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A case for developing place-based fire management strategies from traditional ecological knowledge

Author(s): Lily A. Ray, Crystal A. Kolden, F. Stuart Chapin
Year Published: 2012

Sustainability science promotes place-based resource management because natural processes vary among ecosystems. When local science is limited, land managers may be forced to generalize from other ecosystems that function differently. One proposed solution is to draw upon the traditional ecological knowledge that indigenous groups have accumulated through resource use. Integrating traditional ecological knowledge with conventional resource management is difficult, especially when the two offer competing explanations of local environments. Although resource managers may discount traditional ecological knowledge that contradicts conventional resource management, we investigate the possibility that these disagreements can arise when nonlocal resource management generalizations displace place-based science. Specifically, we compare claims about wildfires made by Athabascan forest users residing in or near the Koyukuk National Wildlife Refuge and in the U.S. Fish and Wildlife Service fire management plan for that refuge. We focus on two aspects of fire ecology and management: the drivers of landscape flammability and the feasibility of using wildfires and prescribed burns to achieve resource management objectives. The results indicated that some disagreements came from reliance of the federal fire management plan on generalized national narratives at the expense of place-based science. We propose that in some cases, conflicts between traditional ecological knowledge and conventional resource management, rather than indicating a dead end, can identify topics requiring in-depth, place-based research.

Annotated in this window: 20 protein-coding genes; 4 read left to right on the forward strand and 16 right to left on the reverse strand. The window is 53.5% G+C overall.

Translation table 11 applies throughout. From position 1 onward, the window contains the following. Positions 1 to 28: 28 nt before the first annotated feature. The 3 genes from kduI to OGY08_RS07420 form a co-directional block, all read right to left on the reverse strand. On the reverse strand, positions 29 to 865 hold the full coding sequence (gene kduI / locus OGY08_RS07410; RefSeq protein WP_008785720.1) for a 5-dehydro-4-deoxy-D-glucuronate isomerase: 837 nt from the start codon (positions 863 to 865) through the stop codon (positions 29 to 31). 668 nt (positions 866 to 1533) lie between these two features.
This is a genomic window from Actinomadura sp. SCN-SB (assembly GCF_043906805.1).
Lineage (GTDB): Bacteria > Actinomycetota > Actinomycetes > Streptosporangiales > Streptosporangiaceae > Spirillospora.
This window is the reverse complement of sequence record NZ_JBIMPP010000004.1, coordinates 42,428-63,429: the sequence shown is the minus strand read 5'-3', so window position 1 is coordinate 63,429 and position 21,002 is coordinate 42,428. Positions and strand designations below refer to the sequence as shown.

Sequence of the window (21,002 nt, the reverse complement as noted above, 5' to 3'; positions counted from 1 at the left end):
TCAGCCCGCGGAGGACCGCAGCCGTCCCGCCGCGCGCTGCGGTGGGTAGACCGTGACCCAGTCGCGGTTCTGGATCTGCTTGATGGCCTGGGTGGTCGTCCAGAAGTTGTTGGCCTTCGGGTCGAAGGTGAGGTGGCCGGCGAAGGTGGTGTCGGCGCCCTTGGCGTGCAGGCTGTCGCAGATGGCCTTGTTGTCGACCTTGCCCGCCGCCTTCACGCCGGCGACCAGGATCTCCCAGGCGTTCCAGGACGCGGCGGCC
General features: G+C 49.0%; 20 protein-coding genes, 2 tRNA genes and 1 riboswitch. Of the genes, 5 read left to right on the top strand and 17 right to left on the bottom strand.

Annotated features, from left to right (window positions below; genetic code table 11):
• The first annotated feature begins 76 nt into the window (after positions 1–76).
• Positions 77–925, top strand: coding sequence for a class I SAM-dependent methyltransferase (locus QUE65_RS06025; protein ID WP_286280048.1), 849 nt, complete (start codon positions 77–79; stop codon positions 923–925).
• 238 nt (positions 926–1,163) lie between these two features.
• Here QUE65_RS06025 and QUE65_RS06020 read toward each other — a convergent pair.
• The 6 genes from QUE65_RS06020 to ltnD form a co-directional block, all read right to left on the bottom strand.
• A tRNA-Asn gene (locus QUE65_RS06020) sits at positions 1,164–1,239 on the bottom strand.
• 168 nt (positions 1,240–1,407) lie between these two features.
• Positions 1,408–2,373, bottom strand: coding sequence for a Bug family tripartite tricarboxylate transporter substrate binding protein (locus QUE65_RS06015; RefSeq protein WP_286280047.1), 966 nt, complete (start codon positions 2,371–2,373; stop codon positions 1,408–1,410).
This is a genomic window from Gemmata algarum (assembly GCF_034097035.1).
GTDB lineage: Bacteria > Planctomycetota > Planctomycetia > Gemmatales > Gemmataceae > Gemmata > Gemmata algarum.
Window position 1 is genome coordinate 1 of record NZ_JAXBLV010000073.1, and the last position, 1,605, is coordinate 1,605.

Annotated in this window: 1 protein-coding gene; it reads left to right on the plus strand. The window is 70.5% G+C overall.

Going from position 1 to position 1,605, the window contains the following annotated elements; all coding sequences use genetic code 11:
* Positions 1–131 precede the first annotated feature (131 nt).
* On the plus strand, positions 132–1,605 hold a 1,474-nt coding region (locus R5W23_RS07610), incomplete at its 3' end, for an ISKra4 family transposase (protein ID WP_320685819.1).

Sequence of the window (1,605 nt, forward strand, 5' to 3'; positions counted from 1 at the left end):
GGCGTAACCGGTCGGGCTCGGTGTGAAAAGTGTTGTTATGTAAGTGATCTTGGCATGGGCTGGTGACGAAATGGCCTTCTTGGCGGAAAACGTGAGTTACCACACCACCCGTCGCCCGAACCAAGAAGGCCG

Citation: Ray, L. A., C. A. Kolden, and F. Stuart Chapin III. 2012. A case for developing place-based fire management strategies from traditional ecological knowledge. Ecology and Society 17(3): 37. http://dx.doi.org/10.5751/ES-05070-170337
Topic(s): Fire Communication & Education, Public Perspectives of Fire Management, Fire & Traditional Knowledge
Ecosystem(s): None
Document Type: Book or Chapter or Journal Article
NRFSN number: 16101
Record updated: Apr 23, 2018